So, let's go back to wireframe, deselect, and I'm going to select everything again. So again, we've got ambient light and diffused light. Don't worry too much about those, that just changes the intensity of the actual texture itself as you can see. I find the best results just leave them as they are. Now one area that's very important is Lock Texture. Now you'll notice that these highlights are being projected from my viewpoint. So as I tumble the model, the highlights are being tracked across the model. What I can do, is I can lock the texture like this. In this case I've got to change my repeats right down.
Let's change them to let's say .001, like that. Actually that's a little bit too, go to .01. There we go. Now I've locked the texture now, so in this mode here as I tumble the model, the textures are being frozen onto that surface. It's almost like they've been painted on and applied. So what I can do is if I go to a left view, I can unlock, lock again, and now when I rotate, those textures have been applied in the side view and I can now just go in and analyze the end result without those textures moving.
So I could also do the same, I'd go to the front view, like so. I could lock like this, and I could also change to in this case, vertical. They're locked now, so as I rotate, nothing's going to move. Another option that you do have is if you unlock those textures, let's change these up to say something like, like this. I can go back to horizontal, and I can use my option, I'm just going to close down the control panel here.
If I open up these options on the right hand side here, I'm going to lock the View Azimuth/Elevation and I'm going to use my right mouse button. You can notice that it doesn't matter what I do with my right mouse button, it's only going to rotate in the Y axis. So now it allows me to just carefully just track down, and I'm just observing areas that are of concern to me. So I've actually locked the axis of rotation like this. I can zoom into this area. Again, one you release, you have to reinvoke that View Azimuth/Elevation.
Again, I can just track while I'm observing those surfaces. Again, in the right view, I can lock that elevation, and again, using my right mouse button, I'm just locking that rotation. So again, it gives me a more controlled end result as I'm viewing this. Go back to the home view. So in this case, what I'm going to do is I can always go back to my Link Lights and let's slide this up. With Link Lights, I can just change the light position like that.
Also I can change the Light Azimuth using the sliders, but I just find it's a lot easier just to use the slider like that. Again, that's using the horizontal vertical zebra stripes. Now if we jump over to isophotes, isophotes gives us another very similar result to the horizontal vertical stripes. Now in this case, it's a slightly different graphical representation. It's a thinner light, and it just gives us a slightly different result. So again, we can change the color, like this.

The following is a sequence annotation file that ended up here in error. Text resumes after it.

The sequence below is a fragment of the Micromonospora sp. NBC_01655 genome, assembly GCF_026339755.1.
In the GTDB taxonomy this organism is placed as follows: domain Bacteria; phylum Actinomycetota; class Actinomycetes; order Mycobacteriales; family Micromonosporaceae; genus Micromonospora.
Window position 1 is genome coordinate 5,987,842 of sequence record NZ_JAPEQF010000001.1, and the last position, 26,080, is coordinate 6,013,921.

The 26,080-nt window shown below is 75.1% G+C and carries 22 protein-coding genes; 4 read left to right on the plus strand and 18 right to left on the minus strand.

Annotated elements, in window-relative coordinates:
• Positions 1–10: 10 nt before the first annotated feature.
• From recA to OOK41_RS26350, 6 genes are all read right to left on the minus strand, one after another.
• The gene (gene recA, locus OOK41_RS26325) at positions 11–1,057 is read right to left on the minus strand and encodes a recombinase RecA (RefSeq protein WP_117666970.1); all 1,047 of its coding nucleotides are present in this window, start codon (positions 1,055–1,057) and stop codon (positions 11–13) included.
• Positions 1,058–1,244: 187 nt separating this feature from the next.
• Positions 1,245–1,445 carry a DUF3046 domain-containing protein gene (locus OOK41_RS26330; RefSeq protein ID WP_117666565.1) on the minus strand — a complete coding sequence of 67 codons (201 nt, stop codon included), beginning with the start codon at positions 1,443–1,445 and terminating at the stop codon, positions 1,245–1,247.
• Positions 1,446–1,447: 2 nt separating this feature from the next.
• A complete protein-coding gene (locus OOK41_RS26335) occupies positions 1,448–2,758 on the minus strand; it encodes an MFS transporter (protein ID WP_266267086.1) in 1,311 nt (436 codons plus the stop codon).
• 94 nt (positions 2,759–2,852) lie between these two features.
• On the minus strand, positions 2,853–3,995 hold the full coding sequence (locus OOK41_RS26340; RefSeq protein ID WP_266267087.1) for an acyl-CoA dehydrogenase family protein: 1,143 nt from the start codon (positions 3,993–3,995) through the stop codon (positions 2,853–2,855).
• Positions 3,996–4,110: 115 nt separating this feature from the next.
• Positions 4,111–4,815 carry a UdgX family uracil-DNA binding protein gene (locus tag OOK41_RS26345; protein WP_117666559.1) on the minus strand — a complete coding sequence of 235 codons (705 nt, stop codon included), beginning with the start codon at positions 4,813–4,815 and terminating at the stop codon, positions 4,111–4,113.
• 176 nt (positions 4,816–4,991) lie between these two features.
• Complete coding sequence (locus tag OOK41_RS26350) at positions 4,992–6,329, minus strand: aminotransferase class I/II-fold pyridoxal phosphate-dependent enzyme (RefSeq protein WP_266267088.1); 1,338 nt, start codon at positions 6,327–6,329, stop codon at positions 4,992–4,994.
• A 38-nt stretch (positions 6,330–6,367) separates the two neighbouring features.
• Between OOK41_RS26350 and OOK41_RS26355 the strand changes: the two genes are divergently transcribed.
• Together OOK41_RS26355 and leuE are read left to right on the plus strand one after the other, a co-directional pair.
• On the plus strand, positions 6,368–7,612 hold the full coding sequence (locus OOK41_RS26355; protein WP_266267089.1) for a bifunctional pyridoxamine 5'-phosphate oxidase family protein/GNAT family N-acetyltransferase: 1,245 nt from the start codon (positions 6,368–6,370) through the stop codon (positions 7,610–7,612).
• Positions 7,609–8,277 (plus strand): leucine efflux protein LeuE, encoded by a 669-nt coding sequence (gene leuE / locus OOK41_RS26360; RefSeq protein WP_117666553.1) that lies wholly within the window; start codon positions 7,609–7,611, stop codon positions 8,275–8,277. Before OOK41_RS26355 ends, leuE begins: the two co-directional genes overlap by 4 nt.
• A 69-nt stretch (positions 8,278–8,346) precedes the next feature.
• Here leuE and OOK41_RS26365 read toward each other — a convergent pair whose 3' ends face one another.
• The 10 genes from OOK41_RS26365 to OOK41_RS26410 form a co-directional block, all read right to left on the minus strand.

We'll go back to white in that case. In this case, the textures, we're going to use the camera viewpoint, like this. You can see it gives us a similar result, but these lines are a lot finer, so if some cases, it's better to analyze discrepancies. Now, to avoid confusion between these lines and our boundaries of surfaces, in this case it's a good idea again to just switch off the model. If we zoom in here, if you don't change your tolerances, let's say we use a tolerance of let's say .1.
You'll see that the edges look pretty rough, so if you do see that, don't immediately assume that the problem is in the surfaces. Just tweak your tolerances so that you get a really nice smooth result, like this. But again, remember to change them back when you're done with that. Okay, same thing with the horizontal vertical zebra stripes. We can go to our front view. We can, we can lock the textures like this. I'm rotating you with my left mouse button. If I want to lock the axis of rotation, just very simply click this icon here, right mouse button and now I can just rotate the model like so.
Front view, and I can go back into this option and let the highlights track as I tumble my model. Again, very similar, it's down to preference which one gives you the best result. In my opinion it's a good idea to use multiple ways of analyzing surfaces. Don't rely on just one analysis to say "Yep, that's good." or "It's Bad." Try to use a couple of them to at least get a different perspective using different textures.
- Manipulating views and entities
- Working with layers
- Creating curves
- Sweeping, extruding, revolving, offsetting, and blending surfaces
- Modifying geometry
- Moving, scaling, flipping, and rotating objects
- Trimming curves and surfaces
- Creating copies of objects
- Aligning, combining, and splitting objects
- Analyzing geometry
- Shading models